WASHINGTON — As Hurricane Matthew continues barreling on its course toward the Florida coast, several local law enforcement groups are packing up convoys and preparing to head south.
The Federal Emergency Management Agency has activated several urban search and rescue task forces across the U.S. to provide backup support to local authorities in Florida — and units from Virginia and Maryland are now preparing to deploy.
On Thursday afternoon, about 80 to 90 members of Fairfax County’s Virginia Task Force 1 were prepping for the trip, loading up trucks with food, water and special equipment designed to help rescue people stranded in swift-moving waters.
“The key factor here is for the first 72 hours, we have got to be self-contained for any type of food, water, medical equipment, rescue equipment,” Fairfax County Fire and Rescue Department Chief Richard Bowers told WTOP. “That’s why we take everything with us. We cannot be a burden on the local disaster area. We have to be self-contained.”
FEMA activated the unit shortly before 1 p.m. Thursday, Bowers said.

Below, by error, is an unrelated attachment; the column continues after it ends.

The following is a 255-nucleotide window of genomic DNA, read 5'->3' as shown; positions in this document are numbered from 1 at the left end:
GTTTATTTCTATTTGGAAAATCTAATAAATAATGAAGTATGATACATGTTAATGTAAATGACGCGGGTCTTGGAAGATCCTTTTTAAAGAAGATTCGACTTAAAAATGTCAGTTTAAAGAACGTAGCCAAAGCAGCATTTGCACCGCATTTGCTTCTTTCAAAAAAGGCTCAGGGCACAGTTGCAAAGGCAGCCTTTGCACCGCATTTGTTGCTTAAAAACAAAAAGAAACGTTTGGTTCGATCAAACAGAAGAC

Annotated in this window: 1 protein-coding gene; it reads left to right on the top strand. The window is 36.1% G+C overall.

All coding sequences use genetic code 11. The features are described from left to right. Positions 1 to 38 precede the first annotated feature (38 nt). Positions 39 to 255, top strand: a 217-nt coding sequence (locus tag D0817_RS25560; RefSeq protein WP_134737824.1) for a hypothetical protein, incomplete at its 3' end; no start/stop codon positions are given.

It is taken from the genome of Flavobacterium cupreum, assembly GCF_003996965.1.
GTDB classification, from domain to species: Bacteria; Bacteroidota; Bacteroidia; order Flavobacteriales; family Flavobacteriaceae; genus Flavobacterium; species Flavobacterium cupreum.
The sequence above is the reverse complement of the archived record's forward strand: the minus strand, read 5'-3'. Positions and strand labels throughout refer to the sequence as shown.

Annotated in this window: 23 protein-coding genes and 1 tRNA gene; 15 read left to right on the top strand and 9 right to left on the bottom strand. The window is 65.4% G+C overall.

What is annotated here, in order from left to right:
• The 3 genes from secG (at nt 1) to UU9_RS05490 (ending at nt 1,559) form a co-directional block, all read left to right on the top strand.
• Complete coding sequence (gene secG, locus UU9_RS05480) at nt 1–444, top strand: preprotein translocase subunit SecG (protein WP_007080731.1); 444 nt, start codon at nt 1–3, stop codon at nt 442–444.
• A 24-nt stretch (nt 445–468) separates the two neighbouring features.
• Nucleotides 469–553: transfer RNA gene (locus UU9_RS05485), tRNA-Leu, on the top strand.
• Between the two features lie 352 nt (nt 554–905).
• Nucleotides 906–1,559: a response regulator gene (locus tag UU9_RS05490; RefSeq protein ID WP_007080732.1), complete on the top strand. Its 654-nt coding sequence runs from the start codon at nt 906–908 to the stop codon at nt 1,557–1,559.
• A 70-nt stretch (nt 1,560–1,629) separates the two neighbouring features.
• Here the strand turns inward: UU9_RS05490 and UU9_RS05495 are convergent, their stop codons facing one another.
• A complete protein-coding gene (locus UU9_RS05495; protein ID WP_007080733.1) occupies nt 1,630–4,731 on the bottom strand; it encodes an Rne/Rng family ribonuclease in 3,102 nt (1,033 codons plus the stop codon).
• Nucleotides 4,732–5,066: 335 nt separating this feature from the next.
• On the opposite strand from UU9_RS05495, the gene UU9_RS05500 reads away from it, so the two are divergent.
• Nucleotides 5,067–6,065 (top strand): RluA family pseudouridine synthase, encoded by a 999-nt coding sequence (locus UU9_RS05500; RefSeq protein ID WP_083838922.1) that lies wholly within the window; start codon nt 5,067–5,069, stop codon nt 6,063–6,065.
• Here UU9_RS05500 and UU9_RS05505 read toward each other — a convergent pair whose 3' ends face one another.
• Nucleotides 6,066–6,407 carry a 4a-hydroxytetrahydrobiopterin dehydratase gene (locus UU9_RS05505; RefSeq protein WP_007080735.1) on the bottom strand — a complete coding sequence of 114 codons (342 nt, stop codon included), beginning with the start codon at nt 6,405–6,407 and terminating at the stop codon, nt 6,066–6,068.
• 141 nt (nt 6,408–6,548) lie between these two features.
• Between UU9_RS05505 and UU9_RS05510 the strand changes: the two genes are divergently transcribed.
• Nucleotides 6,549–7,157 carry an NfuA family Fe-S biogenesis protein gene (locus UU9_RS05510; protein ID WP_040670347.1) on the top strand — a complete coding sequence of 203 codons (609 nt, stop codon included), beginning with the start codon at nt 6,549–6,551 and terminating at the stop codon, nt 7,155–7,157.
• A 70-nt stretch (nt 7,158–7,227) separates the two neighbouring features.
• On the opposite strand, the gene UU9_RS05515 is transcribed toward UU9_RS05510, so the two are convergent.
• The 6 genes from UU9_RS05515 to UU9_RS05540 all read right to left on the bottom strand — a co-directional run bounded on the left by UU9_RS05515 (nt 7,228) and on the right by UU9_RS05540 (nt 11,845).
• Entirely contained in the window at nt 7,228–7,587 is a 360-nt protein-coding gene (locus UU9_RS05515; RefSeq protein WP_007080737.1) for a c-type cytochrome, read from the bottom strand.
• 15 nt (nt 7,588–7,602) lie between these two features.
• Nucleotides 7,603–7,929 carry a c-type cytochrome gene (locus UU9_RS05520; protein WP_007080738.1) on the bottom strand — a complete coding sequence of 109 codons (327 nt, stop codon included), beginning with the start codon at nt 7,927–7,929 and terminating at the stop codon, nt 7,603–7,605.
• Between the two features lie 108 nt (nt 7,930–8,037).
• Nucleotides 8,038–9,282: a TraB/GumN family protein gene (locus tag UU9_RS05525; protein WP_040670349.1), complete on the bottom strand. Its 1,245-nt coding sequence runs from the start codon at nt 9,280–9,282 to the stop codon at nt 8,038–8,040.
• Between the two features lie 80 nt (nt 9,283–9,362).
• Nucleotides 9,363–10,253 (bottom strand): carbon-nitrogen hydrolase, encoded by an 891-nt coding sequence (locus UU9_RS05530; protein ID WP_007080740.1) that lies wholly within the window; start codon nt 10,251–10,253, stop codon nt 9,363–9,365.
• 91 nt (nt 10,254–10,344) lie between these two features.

“Usually, within a window of three to four hours, we like to be what we call ‘wheel’s up,'” Bowers said.
The deployment can last anywhere from a few days to two weeks.
Two units from the Montgomery County Fire & Rescue Service are also deploying to Florida to assist with local authorities and FEMA.
Hurricane Matthew, which has strengthened to a Category 4 storm, is expected to slam into Florida’s coast beginning Thursday evening. The storm which killed more than 100 people when it made landfall in Haiti, could cause “catastrophic” damage, according to the National Weather Service.
Bowers said the Fairfax team is prepared to provide search and rescue missions during the storm and in its aftermath.
Earlier Thursday, President Barack Obama declared a state of emergency in Florida, which authorized FEMA to activate the local units.
WTOP’s Max Smith contributed to this report.